Orbiter Needless to say, Warren Ellis' space shuttle-disaster book carries some relevance after the Columbia tragedy. But the most dangerous event, warns Ellis, is not an… Orbiter Needless to say, Warren Ellis' space shuttle-disaster book carries some relevance after the Columbia tragedy. But the most dangerous event, warns Ellis, is not an…
Book Review

ORBITER

EW's GRADE
B

Details Writer: Warren Ellis

Needless to say, Warren Ellis' space shuttle-disaster book carries some relevance after the Columbia tragedy. But the most dangerous event, warns Ellis, is not an interstellar donnybrook; no, it's that in the wake of losing a shuttle crew we might abandon the final frontier entirely. Orbiter posits a world in which humanity has done just that after a shuttle vanishes. Thing is, 10 years later, said shuttle returns, covered in some kind of fleshy skin. It's a shame, though, that most lost-ship stories end in either demonic malfeasance (a la the movie Event Horizon) or shiny happy alien intervention (a la Contact). I won't say which finale Ellis settled on, but I wish that he'd used his big brain to make the destination as wittily ingenious as the journey.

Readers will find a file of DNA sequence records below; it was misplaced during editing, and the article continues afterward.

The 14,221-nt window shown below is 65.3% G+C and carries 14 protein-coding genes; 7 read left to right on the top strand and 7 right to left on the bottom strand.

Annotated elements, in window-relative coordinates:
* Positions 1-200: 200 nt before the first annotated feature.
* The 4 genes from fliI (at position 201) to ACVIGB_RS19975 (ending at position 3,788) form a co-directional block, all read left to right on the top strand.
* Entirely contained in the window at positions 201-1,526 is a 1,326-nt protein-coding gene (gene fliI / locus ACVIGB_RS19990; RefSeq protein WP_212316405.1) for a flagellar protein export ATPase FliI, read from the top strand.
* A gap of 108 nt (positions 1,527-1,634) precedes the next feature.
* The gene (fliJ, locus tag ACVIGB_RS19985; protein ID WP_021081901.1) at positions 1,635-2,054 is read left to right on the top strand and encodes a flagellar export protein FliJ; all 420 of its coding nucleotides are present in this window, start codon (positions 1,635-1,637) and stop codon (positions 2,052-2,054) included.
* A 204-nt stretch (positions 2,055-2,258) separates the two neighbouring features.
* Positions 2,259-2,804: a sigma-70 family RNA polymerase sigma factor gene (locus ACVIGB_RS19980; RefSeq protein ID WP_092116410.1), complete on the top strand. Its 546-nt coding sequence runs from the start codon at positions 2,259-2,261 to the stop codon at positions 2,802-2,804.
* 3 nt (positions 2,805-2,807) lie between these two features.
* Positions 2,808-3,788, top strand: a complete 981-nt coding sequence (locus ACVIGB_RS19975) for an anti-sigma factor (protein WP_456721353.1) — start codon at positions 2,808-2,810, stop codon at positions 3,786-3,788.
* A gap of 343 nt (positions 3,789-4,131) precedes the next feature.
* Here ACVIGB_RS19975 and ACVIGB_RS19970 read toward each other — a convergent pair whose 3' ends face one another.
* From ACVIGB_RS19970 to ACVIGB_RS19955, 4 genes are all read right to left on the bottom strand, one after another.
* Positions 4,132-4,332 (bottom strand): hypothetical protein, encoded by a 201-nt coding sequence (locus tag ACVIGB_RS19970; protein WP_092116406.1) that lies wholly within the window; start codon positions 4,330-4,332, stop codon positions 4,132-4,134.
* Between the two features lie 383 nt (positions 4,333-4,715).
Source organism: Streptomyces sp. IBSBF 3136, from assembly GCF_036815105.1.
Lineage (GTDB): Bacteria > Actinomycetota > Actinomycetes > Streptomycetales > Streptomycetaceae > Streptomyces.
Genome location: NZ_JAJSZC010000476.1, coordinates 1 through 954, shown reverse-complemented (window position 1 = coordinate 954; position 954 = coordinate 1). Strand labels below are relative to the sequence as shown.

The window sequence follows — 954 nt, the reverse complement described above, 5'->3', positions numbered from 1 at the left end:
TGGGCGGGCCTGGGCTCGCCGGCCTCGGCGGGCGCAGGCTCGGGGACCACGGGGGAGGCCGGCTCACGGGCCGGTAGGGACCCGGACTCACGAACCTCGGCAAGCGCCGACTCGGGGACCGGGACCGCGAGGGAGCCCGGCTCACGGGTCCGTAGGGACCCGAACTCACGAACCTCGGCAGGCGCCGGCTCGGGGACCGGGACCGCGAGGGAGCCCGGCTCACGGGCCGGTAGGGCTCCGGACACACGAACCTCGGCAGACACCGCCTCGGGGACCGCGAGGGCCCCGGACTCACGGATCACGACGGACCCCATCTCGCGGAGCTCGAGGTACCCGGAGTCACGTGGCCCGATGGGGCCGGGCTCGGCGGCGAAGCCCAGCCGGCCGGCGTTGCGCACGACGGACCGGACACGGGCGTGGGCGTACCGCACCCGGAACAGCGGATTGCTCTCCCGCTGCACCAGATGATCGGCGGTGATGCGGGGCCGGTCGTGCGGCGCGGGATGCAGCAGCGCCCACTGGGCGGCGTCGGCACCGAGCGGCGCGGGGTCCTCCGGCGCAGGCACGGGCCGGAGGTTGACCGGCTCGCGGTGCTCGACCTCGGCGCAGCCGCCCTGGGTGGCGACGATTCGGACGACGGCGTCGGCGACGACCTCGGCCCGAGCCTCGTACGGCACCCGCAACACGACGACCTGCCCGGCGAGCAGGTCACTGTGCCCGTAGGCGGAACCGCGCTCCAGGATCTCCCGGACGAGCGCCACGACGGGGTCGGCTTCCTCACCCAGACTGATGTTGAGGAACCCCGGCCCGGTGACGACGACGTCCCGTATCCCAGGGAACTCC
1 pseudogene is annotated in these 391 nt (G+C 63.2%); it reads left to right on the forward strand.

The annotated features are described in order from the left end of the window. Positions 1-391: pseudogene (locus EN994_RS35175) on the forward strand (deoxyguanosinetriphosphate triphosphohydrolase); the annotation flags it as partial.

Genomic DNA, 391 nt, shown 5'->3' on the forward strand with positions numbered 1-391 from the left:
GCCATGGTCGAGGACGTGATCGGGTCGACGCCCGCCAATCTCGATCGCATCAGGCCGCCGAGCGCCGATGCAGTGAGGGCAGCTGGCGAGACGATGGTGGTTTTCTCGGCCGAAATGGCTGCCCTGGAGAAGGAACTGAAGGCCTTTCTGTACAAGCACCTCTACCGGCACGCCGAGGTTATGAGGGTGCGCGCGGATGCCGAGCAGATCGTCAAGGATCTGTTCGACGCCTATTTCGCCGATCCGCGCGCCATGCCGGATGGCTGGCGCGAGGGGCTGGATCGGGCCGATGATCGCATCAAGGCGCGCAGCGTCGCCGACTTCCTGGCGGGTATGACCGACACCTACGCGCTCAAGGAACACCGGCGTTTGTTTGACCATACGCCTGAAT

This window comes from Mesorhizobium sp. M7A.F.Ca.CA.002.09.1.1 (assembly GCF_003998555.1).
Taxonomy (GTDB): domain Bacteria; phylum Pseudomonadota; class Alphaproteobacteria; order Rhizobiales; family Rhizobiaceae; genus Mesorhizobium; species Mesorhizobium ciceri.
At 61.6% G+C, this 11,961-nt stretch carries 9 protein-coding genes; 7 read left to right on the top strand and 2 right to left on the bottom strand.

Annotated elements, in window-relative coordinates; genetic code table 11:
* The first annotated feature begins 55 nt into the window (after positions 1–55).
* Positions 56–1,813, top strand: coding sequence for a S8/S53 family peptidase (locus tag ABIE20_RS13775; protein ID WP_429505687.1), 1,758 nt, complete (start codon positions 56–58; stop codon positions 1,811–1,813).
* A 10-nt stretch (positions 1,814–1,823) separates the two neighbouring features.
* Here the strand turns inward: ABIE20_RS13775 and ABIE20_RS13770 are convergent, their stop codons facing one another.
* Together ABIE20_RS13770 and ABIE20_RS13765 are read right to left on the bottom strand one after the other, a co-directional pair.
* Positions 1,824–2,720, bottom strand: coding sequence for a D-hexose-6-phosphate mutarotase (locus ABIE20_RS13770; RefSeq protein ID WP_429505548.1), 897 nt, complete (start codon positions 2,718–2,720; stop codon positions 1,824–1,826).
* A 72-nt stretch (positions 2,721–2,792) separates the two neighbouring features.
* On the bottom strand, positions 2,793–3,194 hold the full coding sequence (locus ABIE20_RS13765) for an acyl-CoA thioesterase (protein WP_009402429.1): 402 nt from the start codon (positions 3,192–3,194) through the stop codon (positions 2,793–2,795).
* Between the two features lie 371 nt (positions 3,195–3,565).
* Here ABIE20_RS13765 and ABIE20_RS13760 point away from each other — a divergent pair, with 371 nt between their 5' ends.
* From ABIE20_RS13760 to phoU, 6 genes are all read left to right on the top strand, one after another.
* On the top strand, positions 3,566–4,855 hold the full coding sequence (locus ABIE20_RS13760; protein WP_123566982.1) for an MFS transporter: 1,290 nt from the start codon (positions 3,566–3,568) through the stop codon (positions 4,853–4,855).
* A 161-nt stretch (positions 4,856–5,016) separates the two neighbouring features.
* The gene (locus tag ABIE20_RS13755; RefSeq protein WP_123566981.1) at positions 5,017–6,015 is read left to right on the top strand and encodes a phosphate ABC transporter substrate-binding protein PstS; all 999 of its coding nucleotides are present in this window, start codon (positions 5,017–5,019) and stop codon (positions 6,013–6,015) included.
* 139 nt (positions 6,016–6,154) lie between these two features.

Originally posted May 16, 2003 Published in issue #710 May 16, 2003 Order article reprints
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